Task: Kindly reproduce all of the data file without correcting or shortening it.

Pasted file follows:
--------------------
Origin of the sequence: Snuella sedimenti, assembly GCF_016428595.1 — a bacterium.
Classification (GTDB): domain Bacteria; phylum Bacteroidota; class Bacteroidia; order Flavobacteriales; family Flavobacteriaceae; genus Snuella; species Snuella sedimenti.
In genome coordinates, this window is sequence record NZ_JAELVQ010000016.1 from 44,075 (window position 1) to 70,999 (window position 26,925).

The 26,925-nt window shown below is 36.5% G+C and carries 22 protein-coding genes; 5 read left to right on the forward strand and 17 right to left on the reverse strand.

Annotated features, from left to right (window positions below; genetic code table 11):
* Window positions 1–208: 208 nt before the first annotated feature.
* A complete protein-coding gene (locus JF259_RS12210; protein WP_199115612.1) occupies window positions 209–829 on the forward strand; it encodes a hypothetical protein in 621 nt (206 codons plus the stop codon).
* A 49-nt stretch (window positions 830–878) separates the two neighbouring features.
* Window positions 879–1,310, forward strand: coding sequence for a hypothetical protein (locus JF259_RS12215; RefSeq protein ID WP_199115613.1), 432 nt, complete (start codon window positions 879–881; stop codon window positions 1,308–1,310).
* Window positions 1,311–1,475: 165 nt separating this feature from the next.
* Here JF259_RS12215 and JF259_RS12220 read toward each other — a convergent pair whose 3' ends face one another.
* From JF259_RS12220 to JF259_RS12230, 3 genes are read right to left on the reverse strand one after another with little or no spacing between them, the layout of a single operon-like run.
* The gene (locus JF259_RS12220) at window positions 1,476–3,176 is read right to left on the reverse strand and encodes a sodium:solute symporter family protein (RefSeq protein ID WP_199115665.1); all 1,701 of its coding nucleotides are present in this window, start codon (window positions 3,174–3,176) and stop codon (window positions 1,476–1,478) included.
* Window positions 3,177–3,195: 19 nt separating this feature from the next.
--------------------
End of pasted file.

Origin of the sequence: Snuella sedimenti, assembly GCF_016428595.1 — a bacterium.
Classification (GTDB): domain Bacteria; phylum Bacteroidota; class Bacteroidia; order Flavobacteriales; family Flavobacteriaceae; genus Snuella; species Snuella sedimenti.
In genome coordinates, this window is sequence record NZ_JAELVQ010000016.1 from 44,075 (window position 1) to 70,999 (window position 26,925).

The 26,925-nt window shown below is 36.5% G+C and carries 22 protein-coding genes; 5 read left to right on the forward strand and 17 right to left on the reverse strand.

Annotated features, from left to right (window positions below; genetic code table 11):
* Window positions 1–208: 208 nt before the first annotated feature.
* A complete protein-coding gene (locus JF259_RS12210; protein WP_199115612.1) occupies window positions 209–829 on the forward strand; it encodes a hypothetical protein in 621 nt (206 codons plus the stop codon).
* A 49-nt stretch (window positions 830–878) separates the two neighbouring features.
* Window positions 879–1,310, forward strand: coding sequence for a hypothetical protein (locus JF259_RS12215; RefSeq protein ID WP_199115613.1), 432 nt, complete (start codon window positions 879–881; stop codon window positions 1,308–1,310).
* Window positions 1,311–1,475: 165 nt separating this feature from the next.
* Here JF259_RS12215 and JF259_RS12220 read toward each other — a convergent pair whose 3' ends face one another.
* From JF259_RS12220 to JF259_RS12230, 3 genes are read right to left on the reverse strand one after another with little or no spacing between them, the layout of a single operon-like run.
* The gene (locus JF259_RS12220) at window positions 1,476–3,176 is read right to left on the reverse strand and encodes a sodium:solute symporter family protein (RefSeq protein ID WP_199115665.1); all 1,701 of its coding nucleotides are present in this window, start codon (window positions 3,174–3,176) and stop codon (window positions 1,476–1,478) included.
* Window positions 3,177–3,195: 19 nt separating this feature from the next.